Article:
How conflict impacts women’s rights:
The 2003 US-led invasion of Iraq was accompanied by the collapse of the state and the complete breakdown of the social, economic, health, educational and judiciary services that had already been immensely weakened under international sanctions in the 1990s. Therefore, even if women’s rights to accessing public services are in principle given by the new Iraqi constitution, these rights cannot always be taken up in practice. The situation is further complicated by the fact that many women and children from Southern and Central Iraq have been displaced by the ongoing violence. Many are seeking refuge in the Kurdish region in the North where their right to access public services may not be recognised. However, some positive developments can be noted; they are most visible in the field of women’s political participation: After the issuing of a quota for the involvement of women in all aspects of political life, some 31% of Members of Parliament (MPs) for examples are now females. In the realm of civil society, there has initially been a mushrooming of women’s NGOs (above all in Iraqi Kurdistan), not least due to the way international relief operations were “doing business” (need for local partners, desire of USAID to “cover up” the American origin of their efforts, etc.). By now, many of these NGOs have disappeared, some activists have been co-opted by governments or political parties (to work in the public sector or to create so-called “governmental NGOs”), others have experienced financial, logistic, security or political obstacles and have given up.
To close, can we therefore say that the ongoing multi-layered conflict in Iraq presents an opportunity for new and more equitable gender relations? My take on this question contradicts common wisdom on women’s behaviour and attitudes/identities in crisis situations: I would argue that while women’s attitudes and identities have somewhat changed in the course of the conflict (ethno-religious identities have become more salient; women are more conscious of their role as educators and guardians of traditions which might be a source of self-esteem and hence “empowerment”), their behaviour has not changed (the traditional gender roles of the patriarchal Iraqi society still apply, few women are breadwinners or public figures). The greater bargaining power that some women enjoy as a result of the conflict (in parliament, in NGOs, etc.) has been imposed on Iraqi society from above (or even from outside), e.g. through the new Western-brokered constitution, rather than being a product of internal bottom-up processes and deep-seated value-change.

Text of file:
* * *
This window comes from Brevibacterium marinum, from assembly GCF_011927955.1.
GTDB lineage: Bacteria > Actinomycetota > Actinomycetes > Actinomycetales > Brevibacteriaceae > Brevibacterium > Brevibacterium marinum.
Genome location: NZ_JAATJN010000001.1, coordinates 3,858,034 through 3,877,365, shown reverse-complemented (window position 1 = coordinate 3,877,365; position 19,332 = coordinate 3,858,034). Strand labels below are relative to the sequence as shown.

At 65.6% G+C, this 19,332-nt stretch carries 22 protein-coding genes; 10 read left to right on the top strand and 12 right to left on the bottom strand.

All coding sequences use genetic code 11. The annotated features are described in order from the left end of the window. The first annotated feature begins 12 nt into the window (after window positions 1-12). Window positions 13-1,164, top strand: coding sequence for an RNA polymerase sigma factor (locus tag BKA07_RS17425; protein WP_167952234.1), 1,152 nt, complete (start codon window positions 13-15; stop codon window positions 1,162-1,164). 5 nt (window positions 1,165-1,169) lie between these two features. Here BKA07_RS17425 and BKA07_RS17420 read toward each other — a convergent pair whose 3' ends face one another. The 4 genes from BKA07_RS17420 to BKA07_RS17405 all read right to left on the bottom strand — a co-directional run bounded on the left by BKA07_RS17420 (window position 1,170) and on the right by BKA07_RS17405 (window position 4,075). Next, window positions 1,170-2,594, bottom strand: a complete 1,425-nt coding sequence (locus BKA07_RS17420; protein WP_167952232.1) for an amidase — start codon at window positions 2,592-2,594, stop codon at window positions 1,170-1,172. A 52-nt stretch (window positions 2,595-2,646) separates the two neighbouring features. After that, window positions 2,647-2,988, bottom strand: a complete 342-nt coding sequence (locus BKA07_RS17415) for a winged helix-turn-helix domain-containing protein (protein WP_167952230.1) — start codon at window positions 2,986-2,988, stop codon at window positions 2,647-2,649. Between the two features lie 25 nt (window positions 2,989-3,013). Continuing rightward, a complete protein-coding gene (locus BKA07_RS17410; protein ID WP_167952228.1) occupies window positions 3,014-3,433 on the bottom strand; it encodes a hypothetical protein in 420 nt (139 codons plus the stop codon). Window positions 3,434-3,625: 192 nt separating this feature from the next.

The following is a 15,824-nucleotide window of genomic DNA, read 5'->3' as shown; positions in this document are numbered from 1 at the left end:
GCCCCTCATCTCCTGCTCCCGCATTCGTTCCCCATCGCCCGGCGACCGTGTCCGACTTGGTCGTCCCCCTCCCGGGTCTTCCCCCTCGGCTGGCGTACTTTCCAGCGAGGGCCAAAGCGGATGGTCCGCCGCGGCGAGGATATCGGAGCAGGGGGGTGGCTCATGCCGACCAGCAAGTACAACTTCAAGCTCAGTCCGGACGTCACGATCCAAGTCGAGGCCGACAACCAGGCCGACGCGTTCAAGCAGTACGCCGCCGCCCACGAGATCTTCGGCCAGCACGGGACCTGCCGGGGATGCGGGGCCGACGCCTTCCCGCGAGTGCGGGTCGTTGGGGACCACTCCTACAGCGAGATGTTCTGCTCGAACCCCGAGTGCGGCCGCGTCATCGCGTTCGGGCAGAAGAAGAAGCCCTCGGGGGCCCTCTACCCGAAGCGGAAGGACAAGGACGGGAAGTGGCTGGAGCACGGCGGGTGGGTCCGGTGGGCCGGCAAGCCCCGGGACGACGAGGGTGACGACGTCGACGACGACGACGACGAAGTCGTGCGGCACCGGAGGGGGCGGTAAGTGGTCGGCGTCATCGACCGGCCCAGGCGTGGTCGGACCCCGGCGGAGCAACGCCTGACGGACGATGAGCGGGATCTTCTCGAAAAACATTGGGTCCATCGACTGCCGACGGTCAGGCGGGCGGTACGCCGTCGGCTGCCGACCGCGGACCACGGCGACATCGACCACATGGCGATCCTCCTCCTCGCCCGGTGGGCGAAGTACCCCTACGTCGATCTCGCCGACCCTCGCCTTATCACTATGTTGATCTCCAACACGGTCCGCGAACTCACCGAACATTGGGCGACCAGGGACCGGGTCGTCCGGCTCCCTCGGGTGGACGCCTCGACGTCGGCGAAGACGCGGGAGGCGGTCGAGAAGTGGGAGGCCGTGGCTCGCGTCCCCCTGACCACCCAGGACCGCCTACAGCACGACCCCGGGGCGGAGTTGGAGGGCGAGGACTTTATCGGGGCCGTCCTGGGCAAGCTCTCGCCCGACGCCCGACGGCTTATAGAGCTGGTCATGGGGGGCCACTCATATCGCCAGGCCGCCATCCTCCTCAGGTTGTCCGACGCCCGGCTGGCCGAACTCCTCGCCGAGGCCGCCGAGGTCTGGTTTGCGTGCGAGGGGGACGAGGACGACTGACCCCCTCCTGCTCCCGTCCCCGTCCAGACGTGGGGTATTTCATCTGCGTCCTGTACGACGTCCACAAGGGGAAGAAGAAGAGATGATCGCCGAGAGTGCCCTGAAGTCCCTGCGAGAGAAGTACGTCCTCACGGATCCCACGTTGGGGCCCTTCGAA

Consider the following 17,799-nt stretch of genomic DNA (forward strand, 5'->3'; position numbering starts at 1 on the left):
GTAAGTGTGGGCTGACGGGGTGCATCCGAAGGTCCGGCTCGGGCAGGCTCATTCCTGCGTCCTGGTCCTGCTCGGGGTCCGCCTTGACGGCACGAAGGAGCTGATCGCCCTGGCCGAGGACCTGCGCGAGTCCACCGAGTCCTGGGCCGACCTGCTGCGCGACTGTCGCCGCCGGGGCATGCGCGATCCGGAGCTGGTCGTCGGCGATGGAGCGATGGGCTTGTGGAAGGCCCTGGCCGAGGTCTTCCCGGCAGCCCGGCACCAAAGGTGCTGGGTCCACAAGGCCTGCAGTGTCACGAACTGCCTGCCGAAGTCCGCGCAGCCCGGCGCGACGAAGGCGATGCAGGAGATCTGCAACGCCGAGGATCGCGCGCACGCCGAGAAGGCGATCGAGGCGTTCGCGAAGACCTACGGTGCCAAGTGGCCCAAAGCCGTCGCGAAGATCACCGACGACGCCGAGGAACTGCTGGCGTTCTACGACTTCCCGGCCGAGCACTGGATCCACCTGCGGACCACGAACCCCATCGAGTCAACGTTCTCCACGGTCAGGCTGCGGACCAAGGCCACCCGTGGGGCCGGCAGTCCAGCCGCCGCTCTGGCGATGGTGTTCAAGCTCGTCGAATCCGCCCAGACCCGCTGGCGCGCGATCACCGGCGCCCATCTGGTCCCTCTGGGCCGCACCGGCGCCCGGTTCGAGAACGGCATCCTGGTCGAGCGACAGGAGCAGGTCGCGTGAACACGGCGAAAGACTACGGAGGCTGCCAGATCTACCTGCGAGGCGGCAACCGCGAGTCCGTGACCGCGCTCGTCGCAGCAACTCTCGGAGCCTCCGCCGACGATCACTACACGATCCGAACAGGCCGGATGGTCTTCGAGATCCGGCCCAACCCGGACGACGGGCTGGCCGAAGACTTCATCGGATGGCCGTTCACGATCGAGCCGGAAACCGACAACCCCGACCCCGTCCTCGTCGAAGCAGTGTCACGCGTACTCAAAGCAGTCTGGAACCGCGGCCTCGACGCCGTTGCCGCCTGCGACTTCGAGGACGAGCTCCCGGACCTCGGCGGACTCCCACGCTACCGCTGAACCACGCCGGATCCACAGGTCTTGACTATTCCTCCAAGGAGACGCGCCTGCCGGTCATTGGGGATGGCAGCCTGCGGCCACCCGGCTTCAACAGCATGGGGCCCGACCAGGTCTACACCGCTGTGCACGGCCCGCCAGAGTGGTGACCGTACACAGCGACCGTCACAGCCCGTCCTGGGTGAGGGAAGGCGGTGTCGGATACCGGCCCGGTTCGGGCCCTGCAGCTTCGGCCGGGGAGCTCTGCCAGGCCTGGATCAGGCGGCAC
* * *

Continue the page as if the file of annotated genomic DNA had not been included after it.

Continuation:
In conflict situations, women are increasingly considered as the “bearers of ethnicity”, the last bastion fighting for the independence and pride of the own ethno-religious group from the private sphere outward.How does the American invasion interact with gender identities?
The author of the file is : Tina Nebe.